Slovenia: I’m Back – (Re)Introduction of Silent Partnerships (Light)?

04 February 2015 | newsletters

Proposed amendment to the Slovenian Commercial Company Act

Already back in July 2014, the Slovenian Ministry of Economic Development and Technology introduced a proposal for amending the Slovenian Commercial Companies Act (Zakon o gospodarskih družbah; "ZGD-1I"). Apart from the aim of transposing certain pieces of EU legislation regarding financial reporting (e.g. the Directive 2013/34/EU), the proposal also brings certain novelties with regard to (i) the establishment of commercial companies, (ii) (further) limitations regarding the acquisition of own / treasury shares, and, most interestingly, (iii) the (re)introduction of the silent partnership concept.  

(Silent) partnership under Slovenian corporate law

Currently, Slovenian corporate law does not foresee the possibility of creating silent partnerships, a concept known in other jurisdictions as "stille Gesellschaft" (Austria and Germany), "associazione in partecipazione" (Italy), or "tajno društvo" (Croatia). Thus, the effects of such silent partnerships can currently only be created on a purely contractual basis (without having any corporate law effects).

However, this has not always been the case. The initial ZGD enacted in 1993 (as well as the ZGD-1 enacted in 2006) contained comprehensive provisions governing such silent partnerships (tiha družba), which were created by way of a partnership contract with certain corporate law effects, on the basis of which the silent partner, through a contribution of assets to the holder company’s undertaking, obtained the right to participate in the holder company’s profits. As in other jurisdictions, such silent partnership had no own legal personality (and was, thus, also not considered a legal entity), but was merely an association of partners creating a special form of a contractual obligation with corporate law effects. As such, neither the (silent) partnership nor the silent partner could hold a position vis-a-vis third persons; rather, it was only the holder company itself that was the exclusive holder of all rights and obligations deriving from the operations of the partnership. Most importantly, the silent partner had no formal corporate role in the holder company and had no right to participate in its decision making process.

As the name itself implies, the fact that a company operates with a silent partner was neither publicized nor disclosed to third persons, unless explicitly foreseen in the company name of the holder company (however, this was not common in practice). For the above reasons, the silent partnership was regarded beneficial both for the silent partner (who, except for the initial contribution in assets, held no obligations towards the holder company and remained anonymous), as well as for the holder (who could obtain financial or other contributions without the need to grant corporate governance powers to the silent partner).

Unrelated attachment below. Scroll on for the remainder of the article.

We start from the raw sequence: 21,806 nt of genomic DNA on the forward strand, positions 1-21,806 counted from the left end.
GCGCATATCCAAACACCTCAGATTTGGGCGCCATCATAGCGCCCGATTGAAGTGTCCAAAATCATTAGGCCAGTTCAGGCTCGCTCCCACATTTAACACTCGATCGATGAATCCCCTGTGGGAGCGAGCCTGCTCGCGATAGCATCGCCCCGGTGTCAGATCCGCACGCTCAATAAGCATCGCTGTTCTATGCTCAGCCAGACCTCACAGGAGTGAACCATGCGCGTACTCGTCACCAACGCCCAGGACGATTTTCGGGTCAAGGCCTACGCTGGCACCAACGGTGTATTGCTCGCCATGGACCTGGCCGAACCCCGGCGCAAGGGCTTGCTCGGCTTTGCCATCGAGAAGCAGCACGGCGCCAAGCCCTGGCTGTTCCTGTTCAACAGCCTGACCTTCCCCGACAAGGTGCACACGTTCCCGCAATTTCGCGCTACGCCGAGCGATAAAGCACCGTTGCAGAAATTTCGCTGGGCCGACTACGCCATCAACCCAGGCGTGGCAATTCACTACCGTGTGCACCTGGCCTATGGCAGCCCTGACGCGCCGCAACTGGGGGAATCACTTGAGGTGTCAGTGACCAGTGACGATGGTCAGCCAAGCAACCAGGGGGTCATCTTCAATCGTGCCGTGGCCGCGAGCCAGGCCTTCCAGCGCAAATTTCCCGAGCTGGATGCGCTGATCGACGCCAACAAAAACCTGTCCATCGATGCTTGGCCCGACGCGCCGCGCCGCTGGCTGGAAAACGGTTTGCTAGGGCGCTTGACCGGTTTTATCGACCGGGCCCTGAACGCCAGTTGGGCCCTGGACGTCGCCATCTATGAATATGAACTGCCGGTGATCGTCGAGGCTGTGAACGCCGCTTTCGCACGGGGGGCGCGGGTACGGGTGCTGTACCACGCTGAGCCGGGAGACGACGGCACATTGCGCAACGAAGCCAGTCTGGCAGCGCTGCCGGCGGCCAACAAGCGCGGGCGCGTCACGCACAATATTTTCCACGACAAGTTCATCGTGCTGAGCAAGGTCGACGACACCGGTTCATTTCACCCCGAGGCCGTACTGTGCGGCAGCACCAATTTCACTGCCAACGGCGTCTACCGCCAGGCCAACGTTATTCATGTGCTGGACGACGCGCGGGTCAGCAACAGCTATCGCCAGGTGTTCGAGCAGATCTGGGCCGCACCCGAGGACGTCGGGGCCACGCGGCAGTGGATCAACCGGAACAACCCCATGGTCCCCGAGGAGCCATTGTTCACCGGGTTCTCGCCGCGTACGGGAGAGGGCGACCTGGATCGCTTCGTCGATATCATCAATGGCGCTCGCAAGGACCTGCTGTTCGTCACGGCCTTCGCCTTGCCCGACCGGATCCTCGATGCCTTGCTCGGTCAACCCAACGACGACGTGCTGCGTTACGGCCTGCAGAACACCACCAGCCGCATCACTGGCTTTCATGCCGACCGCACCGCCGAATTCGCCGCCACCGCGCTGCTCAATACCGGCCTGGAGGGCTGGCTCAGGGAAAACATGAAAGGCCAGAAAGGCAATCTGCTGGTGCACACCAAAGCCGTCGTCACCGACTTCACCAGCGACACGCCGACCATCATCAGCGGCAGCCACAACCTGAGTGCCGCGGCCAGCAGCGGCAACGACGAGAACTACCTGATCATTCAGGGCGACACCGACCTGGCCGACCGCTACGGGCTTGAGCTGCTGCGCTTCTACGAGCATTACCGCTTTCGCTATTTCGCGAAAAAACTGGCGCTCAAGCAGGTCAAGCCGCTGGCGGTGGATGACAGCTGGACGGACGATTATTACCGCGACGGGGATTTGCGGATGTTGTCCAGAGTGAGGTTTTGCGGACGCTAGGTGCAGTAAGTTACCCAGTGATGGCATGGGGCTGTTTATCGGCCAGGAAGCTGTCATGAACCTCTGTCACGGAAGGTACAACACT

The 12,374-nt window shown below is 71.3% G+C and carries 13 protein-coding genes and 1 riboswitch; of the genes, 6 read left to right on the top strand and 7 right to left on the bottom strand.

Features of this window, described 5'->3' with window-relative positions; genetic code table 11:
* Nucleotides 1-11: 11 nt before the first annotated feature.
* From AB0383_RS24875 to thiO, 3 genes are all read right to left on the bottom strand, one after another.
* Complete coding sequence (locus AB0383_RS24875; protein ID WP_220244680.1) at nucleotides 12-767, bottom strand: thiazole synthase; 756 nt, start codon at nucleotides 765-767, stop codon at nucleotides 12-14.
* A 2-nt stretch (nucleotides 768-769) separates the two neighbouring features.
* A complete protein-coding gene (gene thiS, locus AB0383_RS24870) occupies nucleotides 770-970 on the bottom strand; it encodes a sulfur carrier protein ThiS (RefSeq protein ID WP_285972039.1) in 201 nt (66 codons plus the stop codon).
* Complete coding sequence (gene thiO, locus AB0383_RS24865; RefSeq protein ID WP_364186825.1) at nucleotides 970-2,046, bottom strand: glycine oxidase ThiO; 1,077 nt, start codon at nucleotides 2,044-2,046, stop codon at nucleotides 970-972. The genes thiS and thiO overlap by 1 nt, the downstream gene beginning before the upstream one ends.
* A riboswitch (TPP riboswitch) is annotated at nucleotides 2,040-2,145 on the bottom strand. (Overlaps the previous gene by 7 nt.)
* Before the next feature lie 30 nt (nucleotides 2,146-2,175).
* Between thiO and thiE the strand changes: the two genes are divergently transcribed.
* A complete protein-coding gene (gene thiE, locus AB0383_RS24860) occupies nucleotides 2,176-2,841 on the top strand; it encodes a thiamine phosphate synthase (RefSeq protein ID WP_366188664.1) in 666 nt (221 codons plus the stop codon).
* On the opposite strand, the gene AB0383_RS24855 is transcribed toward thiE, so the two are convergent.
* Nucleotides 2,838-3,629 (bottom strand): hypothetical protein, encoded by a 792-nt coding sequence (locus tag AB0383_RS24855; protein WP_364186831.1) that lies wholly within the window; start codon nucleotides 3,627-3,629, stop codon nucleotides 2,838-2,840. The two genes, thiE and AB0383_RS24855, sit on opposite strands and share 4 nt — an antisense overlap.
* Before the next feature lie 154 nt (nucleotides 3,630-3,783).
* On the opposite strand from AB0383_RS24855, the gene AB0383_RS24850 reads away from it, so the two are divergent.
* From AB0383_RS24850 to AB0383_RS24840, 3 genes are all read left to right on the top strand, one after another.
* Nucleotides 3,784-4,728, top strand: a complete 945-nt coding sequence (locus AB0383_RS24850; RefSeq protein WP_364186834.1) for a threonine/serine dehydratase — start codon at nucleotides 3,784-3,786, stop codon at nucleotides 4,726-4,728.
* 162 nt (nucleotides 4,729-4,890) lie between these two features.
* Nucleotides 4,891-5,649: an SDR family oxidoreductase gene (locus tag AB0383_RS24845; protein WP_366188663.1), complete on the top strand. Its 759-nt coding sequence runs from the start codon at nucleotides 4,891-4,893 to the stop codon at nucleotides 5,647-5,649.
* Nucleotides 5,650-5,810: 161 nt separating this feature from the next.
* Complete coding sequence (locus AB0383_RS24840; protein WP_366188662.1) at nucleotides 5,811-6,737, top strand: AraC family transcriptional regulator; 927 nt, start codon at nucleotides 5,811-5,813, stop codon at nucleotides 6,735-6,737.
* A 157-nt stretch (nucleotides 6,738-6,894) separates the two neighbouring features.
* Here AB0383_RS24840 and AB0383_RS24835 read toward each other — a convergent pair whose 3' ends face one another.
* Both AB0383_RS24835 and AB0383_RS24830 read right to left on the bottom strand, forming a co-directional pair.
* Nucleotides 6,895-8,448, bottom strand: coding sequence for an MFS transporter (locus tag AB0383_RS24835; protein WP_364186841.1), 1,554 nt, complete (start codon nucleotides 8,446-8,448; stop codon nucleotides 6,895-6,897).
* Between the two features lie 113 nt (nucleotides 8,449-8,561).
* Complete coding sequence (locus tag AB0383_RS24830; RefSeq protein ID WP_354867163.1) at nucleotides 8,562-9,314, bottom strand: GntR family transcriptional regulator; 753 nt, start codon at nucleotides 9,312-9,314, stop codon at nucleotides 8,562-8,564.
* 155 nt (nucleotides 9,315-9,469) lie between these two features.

Despite the fact that such arrangement corresponded to the needs of the partners, the impossibility of determining whether a company operates with a silent partner (and to verify the identity of the latter), raised concerns among creditors and other stakeholders, especially with regard to state-owned companies. Such circumstances particularly gave rise to the general impression of non-transparency and were considered fertile soil for deception, abuse and conflicts of interest. In response to growing concerns surrounding the "silent" nature of such partnership, the Slovenian legislator (in a much criticized decision in 2012) reacted in the most drastic way possible, namely by eliminating all provisions regulating silent partnerships, with the consequence that the creation of silent partnerships was no longer permitted and existing silent partnerships had to be released.  

The way forward – silent partnership light?

A little more than two years later, a proposal for reintroducing the silent partnership concept is finding its way back to the legislator’s desk. With the aim of both ensuring the preservation of the benefits of such partnership and preventing eventual abuses, the proposed amendment keeps the modalities of the silent partnership intact, albeit with one important difference: the obligatory registration of such silent partnerships with the Slovenian Commercial Registry; without such registration, the underlying partnership contract would be considered null and void. Consequently, partners wishing to participate in the holder company’s profits (through the contribution of assets to the holder’s undertaking) could no longer remain "silent"/anonymous. This structural difference is also reflected in the nomenclature of the latest amendment proposal, which no longer uses the term "silent partnership", but rather calls such institution a "partnership company" (partnerska družba).

Although the above-mentioned registration requirement would unquestionably result in a greater level of transparency, the fact that it would prune the partnership of its most appealing (silent) element raises concerns whether such measure is proportional to the aim of such partnership. In addition, such concept would de facto (to a large extent) make the "partnership company" equal to the already regulated concept of a limited partnership (komanditna družba). Thus, for the reasons outlined above, it is more than questionable (and remains to be seen) whether such institution would in fact be used in practice.

The amendment proposal was put forward for public discussion in August 2014. Based on the opinions and comments provided by the interested and expert public, it was submitted to the respective ministry at the end of September 2014. A supplemented proposal is expected to be prepared and submitted to the legislator for final approval during the course of 2015.